Getaways in Catalonia: discovering the world-renowned wines of the Costa Dorada and Michelin-starred restaurants
Vineyard owner Albert Jane examines rolling hills and exhibits the art of winemaking. “Through our wine we really express this landscape,” he says. It is strong and robust.
We are in the middle of the vineyards of his Acustic Celler estate in the Priorat area of the Costa Daurada, an hour and a half southwest of Barcelona.
Its long, hot summers and low rainfall make it ideal for growing Garnacha (Garnacha) and Carinena grapes. And although the wine produced here is scarce (Mr. Jane produces 150,000 bottles a year), it more than makes up for it in reputation.
Natural beauty: Gratallops village in the Priorat area of the Costa Daurada, Catalonia
Acustic’s Grenache has been voted one of the best in the world and is at the forefront of a gastronomic regeneration in the region. There are already three restaurants with Michelin stars: Can Bosch and Rincon De Diego in Cambrils, and Deliranto in Salou.
The Costa Daurada (the Costa Dorada) is in the heart of Catalonia. Our tour runs through Cambrils, Vila-seca and Salou, the latter struggling with its past thanks to the ‘Saloufest’, when thousands of drunken British students used to descend on it. Now tourism authorities are focusing on a healthier treat: food.
Eating seems to be a full-time leisure activity, be it pica pica (sandwiches) or more elaborate dishes with traditional touches. At the Arena Restaurant in Salou, you can sit overlooking the beach and enjoy a fideua (like paella but made with short spaghetti-type pasta) with cuttlefish, prawns and wakame aioli, or more chopped Catalan dishes like duck and truffle cannelloni .
Meanwhile, the delights of the popular L’Indret de Cambrils include black squid rice and mussels with garlic and starfish, scrambled eggs with potatoes and truffle oil. The whole concoction mixes in a pan on the table and has a theatrical feel to it.
Pictured above is the Carthusian monastery of Scala Dei, which was founded by Carthusian monks in 1194
Wine was brought to this region by the Carthusian monks, who in 1194 founded the Charterhouse of Scala Dei (God’s stairway). It is said that when the monks were looking for a place to build a monastery, a pastor told them that he dreamed of angels coming down from heaven by a ladder to a pine tree.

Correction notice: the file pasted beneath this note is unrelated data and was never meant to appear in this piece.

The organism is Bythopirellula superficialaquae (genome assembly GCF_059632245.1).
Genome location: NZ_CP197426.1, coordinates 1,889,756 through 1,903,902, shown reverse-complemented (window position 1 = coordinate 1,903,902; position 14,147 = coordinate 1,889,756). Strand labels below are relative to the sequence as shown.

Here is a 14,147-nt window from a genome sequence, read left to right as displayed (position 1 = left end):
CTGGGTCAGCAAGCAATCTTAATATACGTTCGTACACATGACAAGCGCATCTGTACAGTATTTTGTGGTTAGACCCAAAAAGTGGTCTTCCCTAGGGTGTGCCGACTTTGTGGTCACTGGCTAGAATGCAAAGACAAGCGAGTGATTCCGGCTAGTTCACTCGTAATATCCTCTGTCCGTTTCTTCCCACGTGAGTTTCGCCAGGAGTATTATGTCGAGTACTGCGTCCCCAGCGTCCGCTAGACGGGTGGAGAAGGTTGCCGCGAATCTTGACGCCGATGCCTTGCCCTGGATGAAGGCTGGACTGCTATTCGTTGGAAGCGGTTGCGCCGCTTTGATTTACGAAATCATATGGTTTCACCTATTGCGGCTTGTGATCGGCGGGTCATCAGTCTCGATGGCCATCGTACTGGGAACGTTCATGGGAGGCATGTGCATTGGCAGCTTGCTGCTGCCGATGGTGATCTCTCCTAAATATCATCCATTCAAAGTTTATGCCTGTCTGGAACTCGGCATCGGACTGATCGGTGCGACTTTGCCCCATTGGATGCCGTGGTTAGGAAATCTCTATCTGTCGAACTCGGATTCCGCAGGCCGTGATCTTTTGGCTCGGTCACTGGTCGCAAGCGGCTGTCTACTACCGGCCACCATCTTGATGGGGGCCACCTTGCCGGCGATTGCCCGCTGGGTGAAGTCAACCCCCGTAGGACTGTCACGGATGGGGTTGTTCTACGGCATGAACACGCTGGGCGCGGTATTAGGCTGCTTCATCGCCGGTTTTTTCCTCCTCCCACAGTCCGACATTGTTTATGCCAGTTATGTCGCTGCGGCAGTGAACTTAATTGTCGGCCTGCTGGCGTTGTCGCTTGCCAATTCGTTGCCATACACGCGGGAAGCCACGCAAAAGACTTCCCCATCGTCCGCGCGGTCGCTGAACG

The monks took this as a sign from God and planted vineyards. The monastery, in Morera de Montsant, is being restored and for € 6 (£ 5) you can stroll through the cloisters and learn about its life.
Thirty of the main priors had their own cells and the life of a medieval monk was not so bad. They had their own bathing area, patio and vegetable garden.
The tourist authorities of Salou, in the photo, concentrate on promoting the gastronomy of the region
And being a silent command, they were practicing mindfulness long before it was a thing of the 21st century.
But the monks weren’t the first to make their mark in the region. In Cambrils there are the remains of the Roman villa of La Llosa, which is believed to date from 1 BC. It was discovered in 1980 and it was revealed that it had its own jetty, as well as a lodge for slaves and cattle. A fun app on the site gives you a virtual reality picture of what life was like for a wealthy Roman.
Today’s wealthy citizens are more likely to meet at Salou’s Infinitum Beach Club chi chi. Located overlooking the ocean with seven pools and three golf courses, this vacation destination is moving to the next level.
While visiting the city of Cambrils, pictured, dine with black squid rice and mussels at L’Indret restaurant
Its Flamma restaurant serves red tuna marinated in soy and garlic, as well as acorn-fed pork with mango. We love crystal bread, a homemade antipasto: tomato and garlic are rubbed on toast and sprinkled with olive oil and sea salt.
After a break from lunch, we headed to PortAventura World. In high season and in non-Covid times it can have up to 40,000 visitors a day, so queues are inevitable. But it is well designed with six different subject areas.
Leaving the roller coasters behind, we return to our hotel, the Palas Pineda, to rest. A few minutes from the beach, a swim in the Balearic Sea followed by a long walk along the beautiful stretch of sand certainly clears the cobwebs.
Traveling to and from Spain can involve a bit of paperwork. But sitting by the sea, the waves crashing, the sunset and a glass of red in hand, it seems worth it.